There’s a lot that’s happened to us over the last while. By “us,” I mean humans. By “while,” I’m referring to the last 100,000 years.
Evolution, adaptation, survival of the fittest – all that stuff takes some time to show up in our genetic code. We didn’t lose our Sasquatch level of body hair overnight and we sure didn’t suddenly stop needing our wisdom teeth a century ago. These things happen gradually. That said, it’s interesting to see how the ramifications of some genetic throwbacks are still prevalent today.
Goose bumps don’t actually do much for you when you’re cold, but if your body was covered in a shag carpet, the tightening of your follicles would make each hair stand on end, creating a fluffy, insulating barrier between you and the elements. Goose bumps when you’re scared? The same effect also makes you look bigger (and hopefully scarier).
While a few of these outdated perks are physiological, a rather large number of them are perceptual. Take “white light,” as an example. The Kelvin scale for color runs the spectrum (pun intended) from infrared to ultra violet. Each end of the scale falls out of the range of human perception, but we can see fringe colors. Embers in a fire or molten metal are near the infrared end, while a black light would be on the way to ultraviolet. But why is this the scale? More importantly, how did “white light” end up in the middle of the spectrum and why do we perceive it as “neutral?”
It’s the sun.
It was the only all-present source of light until the 1800s. It stands to reason that if, for 99.9% of our species’ existence, we have had a constant, never-changing “thing” that allowed us to see and navigate, that would become our standard and we would then base our perception of all other sources of light around that.
Let’s talk about black.
We all know black is slimming, it’s neutral, it goes with anything. More importantly, it’s the most basic level of any design. It doesn’t matter if you’re talking about text or a logo, you always start from black. On white paper it’s the most contrasting color. When placed next to any other color, black makes that color seem a brighter and more vibrant by comparison.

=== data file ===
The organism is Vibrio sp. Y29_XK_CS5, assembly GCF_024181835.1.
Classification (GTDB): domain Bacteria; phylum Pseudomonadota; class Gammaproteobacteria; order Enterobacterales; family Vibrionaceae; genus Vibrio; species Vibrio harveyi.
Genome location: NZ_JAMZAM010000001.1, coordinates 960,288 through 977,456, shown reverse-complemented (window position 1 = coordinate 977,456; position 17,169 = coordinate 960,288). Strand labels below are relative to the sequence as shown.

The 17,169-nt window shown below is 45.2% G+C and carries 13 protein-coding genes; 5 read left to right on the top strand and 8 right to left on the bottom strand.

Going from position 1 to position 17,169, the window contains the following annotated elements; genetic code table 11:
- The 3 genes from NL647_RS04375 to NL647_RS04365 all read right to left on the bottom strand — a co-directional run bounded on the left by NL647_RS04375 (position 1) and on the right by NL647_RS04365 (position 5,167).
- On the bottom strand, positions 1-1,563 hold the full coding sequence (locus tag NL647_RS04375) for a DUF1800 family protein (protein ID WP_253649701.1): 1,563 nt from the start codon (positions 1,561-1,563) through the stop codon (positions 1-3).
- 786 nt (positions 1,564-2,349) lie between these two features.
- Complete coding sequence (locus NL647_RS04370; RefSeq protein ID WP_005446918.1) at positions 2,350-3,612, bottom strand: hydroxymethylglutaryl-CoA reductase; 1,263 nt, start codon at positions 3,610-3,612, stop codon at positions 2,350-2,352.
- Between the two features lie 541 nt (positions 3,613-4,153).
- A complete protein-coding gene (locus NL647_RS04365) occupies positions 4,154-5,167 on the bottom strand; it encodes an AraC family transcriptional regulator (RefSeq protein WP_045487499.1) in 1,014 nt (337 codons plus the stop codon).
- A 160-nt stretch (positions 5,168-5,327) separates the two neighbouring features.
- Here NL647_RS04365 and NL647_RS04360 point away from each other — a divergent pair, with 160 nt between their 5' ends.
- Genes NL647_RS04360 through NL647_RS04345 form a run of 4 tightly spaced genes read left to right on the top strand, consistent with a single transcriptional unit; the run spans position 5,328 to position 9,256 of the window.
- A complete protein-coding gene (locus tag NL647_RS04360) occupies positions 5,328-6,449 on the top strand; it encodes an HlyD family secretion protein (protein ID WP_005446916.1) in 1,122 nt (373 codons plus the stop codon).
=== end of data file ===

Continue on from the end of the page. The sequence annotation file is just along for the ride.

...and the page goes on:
If we’re speaking photographically, black allows shape, texture, and shading to exist. Shadows – blackness – the absence of white creates a negative where there had previously been illumination. If everything was always lit evenly we would never have a sense of depth. The bright sides and shadow sides of the objects allow us to determine that they have dimensionality – that there’s depth to the object.
Speaking of depth – when referring to graphic design, photography, or any type of visual media, black can create fascinating optical illusions. Genetically, we’re predisposed to view darker values as further away and brighter values as closer. It might be a survival throwback. When we were hunter-gatherers, light was safer. It’s harder for a saber tooth tiger to sneak up on you during the day. At night, they can see what we can’t. The bright, shining eyes, staring at us from the shadows, were the first warning something’s wrong. When there is an encompassing absence of color or brightness, anything light immediately stands out. If we bring this into modern times, we see the effects everywhere. Neon signs or anything glowing in the dark draws our attention. Without the blackness to cause contrast, we wouldn’t take note of what’s bright.
It even shows up in our vision when we need to focus. Pick a specific spot near you. Stare at it. Keep staring. Don’t look away. That spot is the bear, staring you down in the woods 10,000 years ago. If you look away, you’re a grizzly snack. Keep staring. What’s happening? You’re beginning to lose the detail in your peripheral vision. Everything is getting darker. Your brain is swapping out non-essential information with black, so you can stay focused on that bear.
Photographers intentionally use black, not just to contrast brightness, but to remove light. You can use a white fill card to add more light to shadows, but you can also use a black fill card to add shadows. It’s like adding negative light.
By decreasing the brightness of a portion of a face or object, it draws more attention to the still-illuminated portions and can make them seem closer to the viewer. This is the same technique used in contouring, with regard to makeup. Adding highlights to an upper cheek and shadows to a lower cheek create the illusion that the cheekbones stick out further than they naturally do.
Let’s talks separation. Black’s separating abilities have been famously used for millennia. Since humans began decorating themselves with jewelry, hair styles, and makeup, black has been used to negate attention to certain areas, while rerouting the attention to something adjacent. The most common examples are eyes. Whether it’s warriors who want enemies put off guard by a piercing stare, or individuals wishing to make their eyes appear larger through the use of eyeliner, black has been making those peepers pop since time immemorial.
Stage productions used this technique for centuries, but in the early 1900s, black’s separating capabilities started to help people forget the world’s problems and lose themselves in a movie. Those black bars do more than just deliver an ultra-widescreen experience. They keep you tuned in to the action.
We’ll end with the big ones.
Space and time.
Black is how we perceive the furthest distance we can fathom. When we look up at night and see blackness between the stars, we’re looking into the past. It’s a distance so incomprehensibly far away, no discernible light has had time to travel from the stars to our eyes. By galactic standards, the blacker the sky, the longer it will take to get there. For our solar system and our existence on spaceship, Earth, black is the conclusion to “now” and the promise of “next.”
It’s the end of our day and the signal that tomorrow is coming.